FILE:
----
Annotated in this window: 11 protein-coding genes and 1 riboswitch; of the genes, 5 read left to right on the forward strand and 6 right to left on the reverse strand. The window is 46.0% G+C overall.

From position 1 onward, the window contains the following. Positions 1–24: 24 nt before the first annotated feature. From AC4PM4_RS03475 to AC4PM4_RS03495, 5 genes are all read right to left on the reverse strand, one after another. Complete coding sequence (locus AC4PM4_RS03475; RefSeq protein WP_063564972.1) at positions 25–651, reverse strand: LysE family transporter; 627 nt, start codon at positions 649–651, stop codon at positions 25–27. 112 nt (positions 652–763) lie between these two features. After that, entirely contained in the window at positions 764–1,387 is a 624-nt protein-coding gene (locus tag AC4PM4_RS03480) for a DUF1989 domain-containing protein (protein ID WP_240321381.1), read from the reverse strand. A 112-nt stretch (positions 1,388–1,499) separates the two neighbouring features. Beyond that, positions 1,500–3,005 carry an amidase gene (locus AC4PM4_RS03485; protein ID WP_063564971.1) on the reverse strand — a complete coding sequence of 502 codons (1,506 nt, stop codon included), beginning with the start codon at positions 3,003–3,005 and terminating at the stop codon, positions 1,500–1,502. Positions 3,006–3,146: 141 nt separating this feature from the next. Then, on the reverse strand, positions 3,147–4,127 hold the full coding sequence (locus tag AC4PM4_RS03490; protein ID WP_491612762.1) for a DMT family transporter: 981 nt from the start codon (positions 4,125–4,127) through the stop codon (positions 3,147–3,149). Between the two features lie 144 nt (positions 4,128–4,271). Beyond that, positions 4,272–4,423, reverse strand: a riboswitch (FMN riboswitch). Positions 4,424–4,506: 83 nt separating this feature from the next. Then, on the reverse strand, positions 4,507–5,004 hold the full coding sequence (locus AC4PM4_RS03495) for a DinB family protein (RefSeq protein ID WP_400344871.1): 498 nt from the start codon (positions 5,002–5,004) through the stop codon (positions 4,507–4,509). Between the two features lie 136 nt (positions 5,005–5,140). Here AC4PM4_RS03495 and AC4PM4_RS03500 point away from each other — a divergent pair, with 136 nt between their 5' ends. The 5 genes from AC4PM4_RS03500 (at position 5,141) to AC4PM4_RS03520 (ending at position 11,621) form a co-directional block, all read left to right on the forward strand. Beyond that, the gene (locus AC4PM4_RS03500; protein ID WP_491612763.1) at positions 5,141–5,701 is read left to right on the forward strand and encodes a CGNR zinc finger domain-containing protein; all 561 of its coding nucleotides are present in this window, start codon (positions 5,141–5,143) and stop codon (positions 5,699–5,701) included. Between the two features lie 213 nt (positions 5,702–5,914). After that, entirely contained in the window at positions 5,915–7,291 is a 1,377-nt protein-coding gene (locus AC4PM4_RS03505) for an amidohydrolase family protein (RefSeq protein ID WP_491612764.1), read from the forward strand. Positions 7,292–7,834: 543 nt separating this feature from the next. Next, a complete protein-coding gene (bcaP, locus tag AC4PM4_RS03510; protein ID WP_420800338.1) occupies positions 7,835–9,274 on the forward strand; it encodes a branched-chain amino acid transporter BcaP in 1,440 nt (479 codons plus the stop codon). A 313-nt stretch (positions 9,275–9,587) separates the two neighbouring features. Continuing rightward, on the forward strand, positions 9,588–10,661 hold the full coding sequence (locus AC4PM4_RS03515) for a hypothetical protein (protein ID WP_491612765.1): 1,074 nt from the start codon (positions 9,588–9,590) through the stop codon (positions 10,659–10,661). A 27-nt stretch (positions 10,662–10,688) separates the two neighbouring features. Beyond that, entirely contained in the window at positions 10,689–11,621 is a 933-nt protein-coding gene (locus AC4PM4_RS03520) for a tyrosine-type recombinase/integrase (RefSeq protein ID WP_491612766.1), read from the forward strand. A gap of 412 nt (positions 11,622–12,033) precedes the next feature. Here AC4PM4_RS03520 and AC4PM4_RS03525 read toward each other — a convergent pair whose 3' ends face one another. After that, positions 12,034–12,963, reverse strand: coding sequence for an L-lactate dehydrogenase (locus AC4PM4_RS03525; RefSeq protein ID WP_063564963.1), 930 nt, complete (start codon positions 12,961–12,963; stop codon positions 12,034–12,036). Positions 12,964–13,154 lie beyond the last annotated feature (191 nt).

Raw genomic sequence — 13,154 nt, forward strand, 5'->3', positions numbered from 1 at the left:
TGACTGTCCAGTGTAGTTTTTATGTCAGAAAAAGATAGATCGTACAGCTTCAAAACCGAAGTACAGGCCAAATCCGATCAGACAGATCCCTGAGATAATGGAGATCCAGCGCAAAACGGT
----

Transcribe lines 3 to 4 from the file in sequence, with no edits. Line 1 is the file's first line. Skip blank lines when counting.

Raw genomic sequence — 13,154 nt, forward strand, 5'->3', positions numbered from 1 at the left:
TGACTGTCCAGTGTAGTTTTTATGTCAGAAAAAGATAGATCGTACAGCTTCAAAACCGAAGTACAGGCCAAATCCGATCAGACAGATCCCTGAGATAATGGAGATCCAGCGCAAAACGGT